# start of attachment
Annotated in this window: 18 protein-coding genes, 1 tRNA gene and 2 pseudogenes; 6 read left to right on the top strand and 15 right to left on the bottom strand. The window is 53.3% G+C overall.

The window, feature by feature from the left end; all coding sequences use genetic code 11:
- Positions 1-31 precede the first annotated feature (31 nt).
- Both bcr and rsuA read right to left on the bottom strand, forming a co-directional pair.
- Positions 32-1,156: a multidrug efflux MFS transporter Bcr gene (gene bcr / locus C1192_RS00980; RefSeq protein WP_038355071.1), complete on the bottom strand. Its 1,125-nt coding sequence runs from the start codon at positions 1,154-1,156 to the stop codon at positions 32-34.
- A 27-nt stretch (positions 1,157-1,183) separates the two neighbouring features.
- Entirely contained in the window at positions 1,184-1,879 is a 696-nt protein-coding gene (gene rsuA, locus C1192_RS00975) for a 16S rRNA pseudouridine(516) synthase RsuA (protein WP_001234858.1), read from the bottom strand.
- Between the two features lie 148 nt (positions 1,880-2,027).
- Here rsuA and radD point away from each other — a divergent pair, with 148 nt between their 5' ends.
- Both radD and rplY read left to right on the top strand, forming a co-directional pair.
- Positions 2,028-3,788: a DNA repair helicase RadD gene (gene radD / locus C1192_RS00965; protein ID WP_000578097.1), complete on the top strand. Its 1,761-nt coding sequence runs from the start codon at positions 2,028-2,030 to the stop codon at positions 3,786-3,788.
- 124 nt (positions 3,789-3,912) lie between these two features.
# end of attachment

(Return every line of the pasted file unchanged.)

Annotated in this window: 18 protein-coding genes, 1 tRNA gene and 2 pseudogenes; 6 read left to right on the top strand and 15 right to left on the bottom strand. The window is 53.3% G+C overall.

The window, feature by feature from the left end; all coding sequences use genetic code 11:
- Positions 1-31 precede the first annotated feature (31 nt).
- Both bcr and rsuA read right to left on the bottom strand, forming a co-directional pair.
- Positions 32-1,156: a multidrug efflux MFS transporter Bcr gene (gene bcr / locus C1192_RS00980; RefSeq protein WP_038355071.1), complete on the bottom strand. Its 1,125-nt coding sequence runs from the start codon at positions 1,154-1,156 to the stop codon at positions 32-34.
- A 27-nt stretch (positions 1,157-1,183) separates the two neighbouring features.
- Entirely contained in the window at positions 1,184-1,879 is a 696-nt protein-coding gene (gene rsuA, locus C1192_RS00975) for a 16S rRNA pseudouridine(516) synthase RsuA (protein WP_001234858.1), read from the bottom strand.
- Between the two features lie 148 nt (positions 1,880-2,027).
- Here rsuA and radD point away from each other — a divergent pair, with 148 nt between their 5' ends.
- Both radD and rplY read left to right on the top strand, forming a co-directional pair.
- Positions 2,028-3,788: a DNA repair helicase RadD gene (gene radD / locus C1192_RS00965; protein ID WP_000578097.1), complete on the top strand. Its 1,761-nt coding sequence runs from the start codon at positions 2,028-2,030 to the stop codon at positions 3,786-3,788.
- 124 nt (positions 3,789-3,912) lie between these two features.